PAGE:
Culturas de las Razas Unidas (CRU) hosted the Latinx Students in Need of Solidarity Town Hall event Thursday evening to speak about micro-aggressions and the lack of Latinx representation on campus.
This event follows CRU protesting the treatment of Latinx students at an ASMSU meeting on Oct. 7. ASMSU posted on Facebook that they sent out four letters to each of the political parties inviting the presidential candidates to campus. Members of CRU were censored when they commented on ASMSU’s post about their disapproval of Republican Presidential Candidate Donald Trump coming to campus. The posts from CRU members have since been restored.
CRU Treasurer and political science senior Maisie Rodriguez got blocked by ASMSU after commenting on their post. Rodriguez said in the town hall, “It was not about Donald Trump. It was how we were censored.”
The event was originally organized after a James Madison College racial forum where, according to comparative culture & politics senior Lizbeth López-Bermúdez, López-Bermúdez asked the staff what are they doing to recruit Latinx students and students of color to James Madison, and then a staff member turned the question around and asked what is she and CRU are doing to recruit Latinx students.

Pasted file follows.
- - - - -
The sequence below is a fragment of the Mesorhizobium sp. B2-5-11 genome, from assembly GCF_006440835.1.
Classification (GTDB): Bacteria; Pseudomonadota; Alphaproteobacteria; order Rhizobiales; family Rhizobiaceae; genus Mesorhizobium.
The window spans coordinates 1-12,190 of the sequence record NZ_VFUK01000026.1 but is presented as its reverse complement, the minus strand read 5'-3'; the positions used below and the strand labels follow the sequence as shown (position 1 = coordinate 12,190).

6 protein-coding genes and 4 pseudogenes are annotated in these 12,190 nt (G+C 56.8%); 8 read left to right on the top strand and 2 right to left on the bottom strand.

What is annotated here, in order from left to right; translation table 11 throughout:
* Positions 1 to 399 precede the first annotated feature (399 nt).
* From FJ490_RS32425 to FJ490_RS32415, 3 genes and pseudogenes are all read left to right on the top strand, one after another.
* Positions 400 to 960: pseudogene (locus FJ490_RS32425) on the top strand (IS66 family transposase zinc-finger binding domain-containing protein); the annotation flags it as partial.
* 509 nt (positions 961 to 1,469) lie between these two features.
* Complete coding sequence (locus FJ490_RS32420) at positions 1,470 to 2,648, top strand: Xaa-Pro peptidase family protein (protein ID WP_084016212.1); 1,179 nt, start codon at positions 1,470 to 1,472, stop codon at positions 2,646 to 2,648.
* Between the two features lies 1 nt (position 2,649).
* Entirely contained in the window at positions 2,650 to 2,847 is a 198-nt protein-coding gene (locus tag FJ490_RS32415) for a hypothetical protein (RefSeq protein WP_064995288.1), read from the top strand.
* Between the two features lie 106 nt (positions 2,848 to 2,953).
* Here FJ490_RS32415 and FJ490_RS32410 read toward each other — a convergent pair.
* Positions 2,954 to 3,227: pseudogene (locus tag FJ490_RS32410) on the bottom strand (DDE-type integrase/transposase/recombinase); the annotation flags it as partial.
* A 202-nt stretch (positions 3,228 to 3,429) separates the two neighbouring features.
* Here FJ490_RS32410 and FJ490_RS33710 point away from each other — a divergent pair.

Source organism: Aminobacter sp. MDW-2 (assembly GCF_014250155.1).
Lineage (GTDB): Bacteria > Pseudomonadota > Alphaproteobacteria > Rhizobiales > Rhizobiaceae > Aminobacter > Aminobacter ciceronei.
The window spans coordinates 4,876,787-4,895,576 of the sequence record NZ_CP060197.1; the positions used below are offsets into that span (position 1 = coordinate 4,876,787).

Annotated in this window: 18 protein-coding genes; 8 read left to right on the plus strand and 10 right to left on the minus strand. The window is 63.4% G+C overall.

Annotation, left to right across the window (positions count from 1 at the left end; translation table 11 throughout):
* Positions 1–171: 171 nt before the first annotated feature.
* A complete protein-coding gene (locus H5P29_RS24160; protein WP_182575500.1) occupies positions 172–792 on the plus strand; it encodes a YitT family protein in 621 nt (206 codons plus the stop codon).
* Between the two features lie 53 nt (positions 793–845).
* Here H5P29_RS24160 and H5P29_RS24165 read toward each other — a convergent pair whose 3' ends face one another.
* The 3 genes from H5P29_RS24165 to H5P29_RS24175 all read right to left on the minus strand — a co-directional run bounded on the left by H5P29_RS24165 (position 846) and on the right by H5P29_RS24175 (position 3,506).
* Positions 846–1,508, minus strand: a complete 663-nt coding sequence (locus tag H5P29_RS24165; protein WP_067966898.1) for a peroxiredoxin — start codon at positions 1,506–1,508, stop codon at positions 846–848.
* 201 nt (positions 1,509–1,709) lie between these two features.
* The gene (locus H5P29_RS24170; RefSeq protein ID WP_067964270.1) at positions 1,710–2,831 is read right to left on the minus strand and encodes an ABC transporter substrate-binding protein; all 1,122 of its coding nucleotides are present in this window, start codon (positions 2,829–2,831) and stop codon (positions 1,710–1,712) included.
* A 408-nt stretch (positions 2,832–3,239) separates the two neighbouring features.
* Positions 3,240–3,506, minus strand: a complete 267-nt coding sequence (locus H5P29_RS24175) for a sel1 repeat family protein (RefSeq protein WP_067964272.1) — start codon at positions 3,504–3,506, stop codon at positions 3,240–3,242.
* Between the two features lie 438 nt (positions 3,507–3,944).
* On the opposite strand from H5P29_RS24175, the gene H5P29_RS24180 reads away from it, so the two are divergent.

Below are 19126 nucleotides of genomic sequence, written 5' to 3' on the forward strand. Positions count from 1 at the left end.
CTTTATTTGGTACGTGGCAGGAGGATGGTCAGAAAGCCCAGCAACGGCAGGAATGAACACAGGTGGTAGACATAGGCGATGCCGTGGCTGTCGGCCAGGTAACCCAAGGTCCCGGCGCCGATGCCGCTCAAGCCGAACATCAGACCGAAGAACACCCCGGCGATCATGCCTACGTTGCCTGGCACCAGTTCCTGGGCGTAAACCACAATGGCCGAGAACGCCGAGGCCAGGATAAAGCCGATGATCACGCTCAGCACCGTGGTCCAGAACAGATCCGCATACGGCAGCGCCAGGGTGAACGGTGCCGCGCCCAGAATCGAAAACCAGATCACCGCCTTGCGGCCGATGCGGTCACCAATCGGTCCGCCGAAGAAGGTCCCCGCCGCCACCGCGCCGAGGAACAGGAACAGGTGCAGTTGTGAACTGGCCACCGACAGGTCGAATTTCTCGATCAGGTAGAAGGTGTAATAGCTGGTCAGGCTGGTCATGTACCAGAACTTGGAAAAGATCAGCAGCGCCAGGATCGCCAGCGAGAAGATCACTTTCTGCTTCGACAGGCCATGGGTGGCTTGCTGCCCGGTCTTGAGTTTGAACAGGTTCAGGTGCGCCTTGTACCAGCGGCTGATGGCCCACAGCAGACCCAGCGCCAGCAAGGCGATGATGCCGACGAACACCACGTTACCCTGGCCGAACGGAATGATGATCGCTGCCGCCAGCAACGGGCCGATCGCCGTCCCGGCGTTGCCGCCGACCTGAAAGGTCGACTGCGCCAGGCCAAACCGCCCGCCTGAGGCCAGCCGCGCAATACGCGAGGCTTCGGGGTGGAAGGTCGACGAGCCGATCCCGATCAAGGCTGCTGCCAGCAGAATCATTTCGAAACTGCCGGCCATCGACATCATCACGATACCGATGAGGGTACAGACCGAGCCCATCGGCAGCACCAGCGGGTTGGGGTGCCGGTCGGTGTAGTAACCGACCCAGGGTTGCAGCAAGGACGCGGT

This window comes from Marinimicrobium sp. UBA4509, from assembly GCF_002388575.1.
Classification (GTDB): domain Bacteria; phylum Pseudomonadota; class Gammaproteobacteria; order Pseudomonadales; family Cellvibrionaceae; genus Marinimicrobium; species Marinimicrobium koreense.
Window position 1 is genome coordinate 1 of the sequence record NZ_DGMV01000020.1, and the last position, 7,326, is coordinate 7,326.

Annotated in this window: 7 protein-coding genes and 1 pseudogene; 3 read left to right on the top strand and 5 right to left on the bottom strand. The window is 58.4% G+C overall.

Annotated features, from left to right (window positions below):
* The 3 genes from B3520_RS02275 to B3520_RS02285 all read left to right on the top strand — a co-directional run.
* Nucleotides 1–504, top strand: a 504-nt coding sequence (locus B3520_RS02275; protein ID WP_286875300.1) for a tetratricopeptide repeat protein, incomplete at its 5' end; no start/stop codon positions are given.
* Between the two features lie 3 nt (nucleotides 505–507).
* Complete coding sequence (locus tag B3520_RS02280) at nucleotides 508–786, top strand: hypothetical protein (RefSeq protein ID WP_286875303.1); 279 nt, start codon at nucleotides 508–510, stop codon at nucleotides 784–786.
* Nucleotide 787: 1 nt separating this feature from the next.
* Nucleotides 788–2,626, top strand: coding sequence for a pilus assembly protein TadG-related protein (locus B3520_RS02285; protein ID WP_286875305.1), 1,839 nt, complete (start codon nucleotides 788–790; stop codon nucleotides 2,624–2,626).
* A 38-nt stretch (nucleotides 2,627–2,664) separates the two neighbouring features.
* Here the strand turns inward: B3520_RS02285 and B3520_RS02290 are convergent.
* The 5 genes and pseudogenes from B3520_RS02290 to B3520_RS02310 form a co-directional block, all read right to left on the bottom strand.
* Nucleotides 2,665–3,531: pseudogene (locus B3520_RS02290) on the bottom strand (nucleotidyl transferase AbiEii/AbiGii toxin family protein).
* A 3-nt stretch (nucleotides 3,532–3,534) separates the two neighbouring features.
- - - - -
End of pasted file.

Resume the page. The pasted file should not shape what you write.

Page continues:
“That's their jobs to recruit students and they pushed it back on us. That hasn't been addressed it has been cited as a mistake," said López-Bermúdez.
"Just because it is coming from your community, that is not ok."
Rodriguez said the event is needed following specific events that have taken place on campus.
“We formed this town hall after the James Madison incident. We already had a town hall in place when the ASMSU stuff went down. So it just is further is showing that it isn’t just one instance; this happens all the time,” said Rodriguez.
After a few members of CRU spoke about the event, they opened the floor to anyone in the room to share their stories.
Agribusiness management junior Alondra Alvizo spoke about an event that one of the members of the Black Poets Society witnessed. According to Alvizo, the member saw a group of white males writing “build a wall” in chalk in front of the Spartan Statue and sent a picture to the BPS group chat.
“What caught my attention wasn’t the fact on chalk on the pavement. What caught my attention was that it was in front of the Spartan Statue. Which to me was again a microaggression because now you're putting it in front of the entire school,” said Alvizo.
Three students from the Black Student Alliance came to say they stand in solidarity with CRU and the Latinx community. Tiffany Harris, OCAT Liaison for BSA, said, “There is power in numbers. So if we come together and stand in solidarity; we can make a change. We can make things happen so that people don’t have to have town halls to try to make a change.”
Other speakers included Assistant Professor in Philosophy and African American and African Studies Xhercis Mendez, who read a letter from Latinx staff to Latinx students at MSU. CRU historian and social work sophomore Maricela Rojas spoke about a professor who treated her with disrespect because of her heritage. Intercultural Aid and elementary education junior Selena Huapilla-Perez said that she and the other ICAs are all resources for people to use, and to consider becoming an ICA or RA.